MGA primarily argues against such so-called “provisional rights” damages on the ground that, because “no published [application] claim required movable key pieces while all of the [issued] patent claims do, the published and issued claims as a matter of law differ in scope.” . . . We reject that argument. For example, claim 31 of the published application required players to take turns “to move playing pieces.” . . . The movability requirement in no way excludes “key” game pieces (playing pieces): claim 31 itself refers to the piece to be illuminated as “a key playing piece,” J.A. 5026; and the written description makes express that (the to-be-illuminated) game piece 30 “is the key game piece” and describes “the moves that are available to a particular game piece 30 . . . .” J.A. 5021–22. We agree with the district court that the movability of key pieces was already present in the claims of the published application.
MGA argues in the alternative that some of the claims were subject to broadening amendments through a change of the transitional phrase “consisting of” to “comprising.” . . . But those amendments do not stand in the way of pre-issuance damages in this case. At least some of the claims found to infringe here retain their original scope, and MGA has not contended that any of the infringing acts here infringed only the broadened claims. See Aqua-Aerobic Sys., Inc. v. Richards of Rockford, Inc., 835 F.2d 871, at *1 (Fed. Cir. 1987) (unpublished) (“[T]he number of valid claims infringed here has no bearing on damages.”). That is sufficient reason to reject MGA’s contention. We need not further explore the effect of the transitional-language change in particular claims.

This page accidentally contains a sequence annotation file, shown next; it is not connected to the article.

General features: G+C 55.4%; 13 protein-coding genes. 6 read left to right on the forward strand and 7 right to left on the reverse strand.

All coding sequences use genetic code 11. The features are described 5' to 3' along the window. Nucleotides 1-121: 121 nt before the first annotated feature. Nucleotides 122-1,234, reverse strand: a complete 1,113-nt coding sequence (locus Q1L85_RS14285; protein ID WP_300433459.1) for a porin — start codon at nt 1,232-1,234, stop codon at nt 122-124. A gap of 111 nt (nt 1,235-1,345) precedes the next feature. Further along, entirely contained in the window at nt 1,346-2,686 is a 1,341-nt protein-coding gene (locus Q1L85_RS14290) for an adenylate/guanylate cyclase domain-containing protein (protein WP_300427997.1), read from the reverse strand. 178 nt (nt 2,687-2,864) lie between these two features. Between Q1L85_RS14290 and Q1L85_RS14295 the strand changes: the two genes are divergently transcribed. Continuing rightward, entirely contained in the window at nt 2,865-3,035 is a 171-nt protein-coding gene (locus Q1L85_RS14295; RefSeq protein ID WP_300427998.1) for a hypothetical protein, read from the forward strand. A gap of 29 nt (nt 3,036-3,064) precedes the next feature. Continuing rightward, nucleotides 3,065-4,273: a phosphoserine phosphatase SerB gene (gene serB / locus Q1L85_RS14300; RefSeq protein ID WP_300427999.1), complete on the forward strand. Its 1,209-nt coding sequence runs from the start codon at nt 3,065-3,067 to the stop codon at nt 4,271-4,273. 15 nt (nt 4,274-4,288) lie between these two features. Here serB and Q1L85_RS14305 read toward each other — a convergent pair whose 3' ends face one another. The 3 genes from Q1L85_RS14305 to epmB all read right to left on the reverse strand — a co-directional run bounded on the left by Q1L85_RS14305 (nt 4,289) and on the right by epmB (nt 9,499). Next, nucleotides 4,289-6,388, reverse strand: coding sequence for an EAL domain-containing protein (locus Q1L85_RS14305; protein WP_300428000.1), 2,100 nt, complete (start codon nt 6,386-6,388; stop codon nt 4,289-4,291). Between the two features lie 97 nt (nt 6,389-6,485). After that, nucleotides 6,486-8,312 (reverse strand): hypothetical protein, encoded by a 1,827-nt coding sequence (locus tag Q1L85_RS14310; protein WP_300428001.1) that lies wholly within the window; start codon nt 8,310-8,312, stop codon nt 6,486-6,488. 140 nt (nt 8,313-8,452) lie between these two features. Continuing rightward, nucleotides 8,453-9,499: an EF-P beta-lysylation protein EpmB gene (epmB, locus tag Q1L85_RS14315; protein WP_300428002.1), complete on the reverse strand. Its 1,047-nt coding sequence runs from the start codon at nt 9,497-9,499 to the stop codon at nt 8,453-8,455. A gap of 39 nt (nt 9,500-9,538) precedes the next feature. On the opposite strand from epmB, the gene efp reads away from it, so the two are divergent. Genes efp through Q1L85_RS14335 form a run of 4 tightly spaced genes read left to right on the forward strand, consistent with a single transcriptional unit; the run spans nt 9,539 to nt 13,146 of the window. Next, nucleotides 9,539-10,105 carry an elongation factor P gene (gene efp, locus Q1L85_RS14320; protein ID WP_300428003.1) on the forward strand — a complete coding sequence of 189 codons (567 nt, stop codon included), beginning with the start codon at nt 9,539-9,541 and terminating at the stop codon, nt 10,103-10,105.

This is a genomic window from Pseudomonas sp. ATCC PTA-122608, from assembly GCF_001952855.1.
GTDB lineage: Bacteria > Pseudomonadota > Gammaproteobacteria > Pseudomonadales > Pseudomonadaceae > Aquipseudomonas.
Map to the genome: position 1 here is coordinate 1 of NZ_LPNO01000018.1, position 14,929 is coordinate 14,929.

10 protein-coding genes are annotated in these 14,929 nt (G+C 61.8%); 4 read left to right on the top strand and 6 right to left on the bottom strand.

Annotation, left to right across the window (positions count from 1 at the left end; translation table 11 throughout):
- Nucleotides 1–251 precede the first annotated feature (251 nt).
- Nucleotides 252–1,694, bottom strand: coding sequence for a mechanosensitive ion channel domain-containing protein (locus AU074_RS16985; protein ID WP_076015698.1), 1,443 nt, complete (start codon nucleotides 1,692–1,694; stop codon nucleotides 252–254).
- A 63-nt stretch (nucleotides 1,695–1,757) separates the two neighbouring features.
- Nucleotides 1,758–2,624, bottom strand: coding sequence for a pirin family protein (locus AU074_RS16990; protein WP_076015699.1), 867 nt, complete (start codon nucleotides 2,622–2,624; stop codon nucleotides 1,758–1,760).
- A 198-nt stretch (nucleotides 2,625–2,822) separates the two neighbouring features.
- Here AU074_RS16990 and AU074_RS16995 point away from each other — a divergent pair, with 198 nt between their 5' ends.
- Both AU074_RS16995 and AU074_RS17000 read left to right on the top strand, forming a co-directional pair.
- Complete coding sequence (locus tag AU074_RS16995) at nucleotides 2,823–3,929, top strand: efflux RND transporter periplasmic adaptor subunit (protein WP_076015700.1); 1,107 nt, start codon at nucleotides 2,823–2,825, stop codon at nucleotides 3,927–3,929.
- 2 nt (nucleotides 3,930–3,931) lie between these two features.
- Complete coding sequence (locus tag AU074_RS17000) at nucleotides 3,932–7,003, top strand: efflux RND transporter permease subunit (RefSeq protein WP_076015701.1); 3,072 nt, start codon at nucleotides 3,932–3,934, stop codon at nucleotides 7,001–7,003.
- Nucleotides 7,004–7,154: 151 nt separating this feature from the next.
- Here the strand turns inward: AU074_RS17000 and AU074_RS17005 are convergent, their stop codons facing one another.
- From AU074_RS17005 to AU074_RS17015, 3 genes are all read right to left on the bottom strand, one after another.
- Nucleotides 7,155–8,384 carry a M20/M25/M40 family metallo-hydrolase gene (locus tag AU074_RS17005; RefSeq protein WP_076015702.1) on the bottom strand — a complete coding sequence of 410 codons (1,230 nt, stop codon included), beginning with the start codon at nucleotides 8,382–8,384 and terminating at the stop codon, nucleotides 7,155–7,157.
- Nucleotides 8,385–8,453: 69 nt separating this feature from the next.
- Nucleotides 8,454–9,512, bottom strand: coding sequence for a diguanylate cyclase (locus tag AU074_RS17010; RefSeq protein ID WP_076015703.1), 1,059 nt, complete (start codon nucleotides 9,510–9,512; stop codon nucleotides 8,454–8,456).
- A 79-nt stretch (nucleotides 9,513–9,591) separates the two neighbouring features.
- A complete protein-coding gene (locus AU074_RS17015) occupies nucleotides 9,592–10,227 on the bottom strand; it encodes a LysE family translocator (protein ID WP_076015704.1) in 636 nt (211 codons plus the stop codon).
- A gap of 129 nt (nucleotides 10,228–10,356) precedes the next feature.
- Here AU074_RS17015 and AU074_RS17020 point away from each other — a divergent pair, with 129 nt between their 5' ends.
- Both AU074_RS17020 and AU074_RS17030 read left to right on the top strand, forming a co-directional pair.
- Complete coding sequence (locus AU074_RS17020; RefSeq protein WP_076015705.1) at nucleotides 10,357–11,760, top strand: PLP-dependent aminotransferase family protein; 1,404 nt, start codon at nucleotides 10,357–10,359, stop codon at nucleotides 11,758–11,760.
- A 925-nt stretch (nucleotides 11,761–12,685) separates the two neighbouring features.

On willfulness, however, the court reversed, finding that the defendants' nonobviousness defense was objectively reasonable. Perhaps hedging its bet that the standard of review for this aspect of willfulness (which currently is de novo) might change (see previous posts on this issue here, here and here), the court specifically states that "regardless of the standard of review, we conclude that the district court erred in deeming MGA’s obviousness defense objectively unreasonable" (p.12). The court therefore reversed the damages enhancement and the award of attorneys' fees, though it remanded for consideration of whether attorneys' fees might be appropriate "without reliance on the new-reversed willfulness finding" (p.14).